Social Indicators Research

, Volume 138, Issue 1, pp 89–108 | Cite as

The Effect of Women’s Empowerment in Agriculture on Household Nutrition and Food Poverty in Northern Ghana

  • Francis TsiboeEmail author
  • Yacob A. Zereyesus
  • Jennie S. Popp
  • Evelyn Osei


The study examines the effect of women’s empowerment in agriculture on household nutrition—i.e. the availability of carbohydrates, protein, and fat—and household food poverty measured by monetary food shortfall. The analysis is done by applying instrumental variable estimation to a sample of 2642 households from a 2012 population-based survey conducted in northern Ghana. Overall, the results indicate that women’s empowerment positively influences nutrient availability and negatively influences monetary food shortfall. By decomposing women’s empowerment into its component domains, this study identified that the domains of Income, Production, and Leadership are areas for intervention to influence households’ nutrient availability and monetary food shortfall outcomes. The effect of the Time and Resources domains reveal that some intra-household trade-offs may exist. Thus, policies aimed at empowering women to ultimately improve household nutrition and food poverty need to be based on the understanding of these specific interactions.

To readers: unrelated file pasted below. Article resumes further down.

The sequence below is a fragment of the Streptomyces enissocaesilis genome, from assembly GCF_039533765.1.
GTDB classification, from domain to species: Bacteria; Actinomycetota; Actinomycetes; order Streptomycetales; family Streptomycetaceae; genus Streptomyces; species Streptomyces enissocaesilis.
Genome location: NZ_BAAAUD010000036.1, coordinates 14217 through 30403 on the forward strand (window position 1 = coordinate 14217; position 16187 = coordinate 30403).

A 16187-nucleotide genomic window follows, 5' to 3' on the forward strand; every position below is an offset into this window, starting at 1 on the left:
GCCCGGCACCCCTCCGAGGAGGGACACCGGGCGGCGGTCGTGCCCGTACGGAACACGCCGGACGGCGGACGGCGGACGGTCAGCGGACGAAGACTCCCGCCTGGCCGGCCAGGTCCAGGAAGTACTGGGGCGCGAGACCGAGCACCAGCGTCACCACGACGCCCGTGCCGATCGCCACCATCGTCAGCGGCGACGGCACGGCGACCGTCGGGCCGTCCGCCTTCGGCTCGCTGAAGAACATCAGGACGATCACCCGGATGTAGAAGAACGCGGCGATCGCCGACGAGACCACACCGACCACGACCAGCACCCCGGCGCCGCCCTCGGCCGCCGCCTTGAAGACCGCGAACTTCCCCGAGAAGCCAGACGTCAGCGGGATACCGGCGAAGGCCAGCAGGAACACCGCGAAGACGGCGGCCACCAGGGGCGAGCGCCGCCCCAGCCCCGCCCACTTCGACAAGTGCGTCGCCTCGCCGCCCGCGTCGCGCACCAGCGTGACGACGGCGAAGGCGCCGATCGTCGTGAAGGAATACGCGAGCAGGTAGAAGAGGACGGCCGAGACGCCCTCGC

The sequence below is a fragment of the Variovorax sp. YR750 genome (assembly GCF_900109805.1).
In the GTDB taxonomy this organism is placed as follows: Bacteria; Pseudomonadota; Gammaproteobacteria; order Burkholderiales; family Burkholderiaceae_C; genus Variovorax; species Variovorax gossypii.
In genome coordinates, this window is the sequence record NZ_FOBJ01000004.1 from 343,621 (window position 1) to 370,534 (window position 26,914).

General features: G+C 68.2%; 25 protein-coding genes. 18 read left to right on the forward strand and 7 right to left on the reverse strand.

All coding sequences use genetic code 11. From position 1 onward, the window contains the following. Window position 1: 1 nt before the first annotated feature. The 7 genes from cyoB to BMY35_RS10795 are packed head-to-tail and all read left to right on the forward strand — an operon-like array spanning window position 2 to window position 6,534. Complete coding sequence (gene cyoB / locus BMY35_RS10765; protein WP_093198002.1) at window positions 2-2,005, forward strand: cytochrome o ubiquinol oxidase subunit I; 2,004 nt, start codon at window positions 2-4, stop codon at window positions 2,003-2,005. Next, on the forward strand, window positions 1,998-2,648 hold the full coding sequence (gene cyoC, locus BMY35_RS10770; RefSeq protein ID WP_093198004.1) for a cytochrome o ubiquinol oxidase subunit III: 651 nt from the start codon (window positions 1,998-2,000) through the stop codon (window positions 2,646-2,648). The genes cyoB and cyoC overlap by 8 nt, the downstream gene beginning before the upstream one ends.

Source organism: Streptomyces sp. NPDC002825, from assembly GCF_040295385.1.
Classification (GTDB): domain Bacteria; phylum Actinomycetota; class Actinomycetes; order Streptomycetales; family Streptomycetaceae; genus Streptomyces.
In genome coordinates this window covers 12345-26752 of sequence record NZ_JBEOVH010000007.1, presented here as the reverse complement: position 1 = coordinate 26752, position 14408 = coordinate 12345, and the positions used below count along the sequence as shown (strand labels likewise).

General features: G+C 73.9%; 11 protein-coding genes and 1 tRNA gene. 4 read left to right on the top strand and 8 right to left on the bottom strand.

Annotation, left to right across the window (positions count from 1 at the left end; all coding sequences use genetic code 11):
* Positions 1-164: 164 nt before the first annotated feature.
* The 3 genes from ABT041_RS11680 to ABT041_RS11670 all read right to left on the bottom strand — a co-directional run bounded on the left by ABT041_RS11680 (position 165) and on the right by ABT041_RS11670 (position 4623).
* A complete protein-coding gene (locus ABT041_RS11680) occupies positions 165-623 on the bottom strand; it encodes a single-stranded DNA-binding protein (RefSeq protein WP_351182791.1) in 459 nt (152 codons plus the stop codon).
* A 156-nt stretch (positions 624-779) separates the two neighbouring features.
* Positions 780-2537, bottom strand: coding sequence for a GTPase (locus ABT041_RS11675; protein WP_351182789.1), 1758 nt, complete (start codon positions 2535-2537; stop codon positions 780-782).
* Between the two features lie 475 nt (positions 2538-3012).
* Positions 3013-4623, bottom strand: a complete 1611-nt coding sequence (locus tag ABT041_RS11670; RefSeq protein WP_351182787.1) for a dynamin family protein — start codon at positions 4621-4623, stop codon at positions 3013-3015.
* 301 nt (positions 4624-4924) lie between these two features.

Women Empowerment Nutrition Food poverty Ghana 



The authors wish to acknowledge funding support from USAID-Ghana Mission Economic Growth Office through USAID Grant No. BG3824 and Project No. GAGE603117. However, this paper does not reflect the views of the USAID and its programs.

Supplementary material

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Supplementary material 1 (DOCX 18 kb)


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Copyright information

© Springer Science+Business Media Dordrecht 2017

Authors and Affiliations

  1. 1.Department of Agricultural Economics and AgribusinessUniversity of ArkansasFayettevilleUSA
  2. 2.Agricultural Economics DepartmentKansas State UniversityManhattanUSA
  3. 3.Department of Agricultural Economics and AgribusinessUniversity of GhanaAccraGhana

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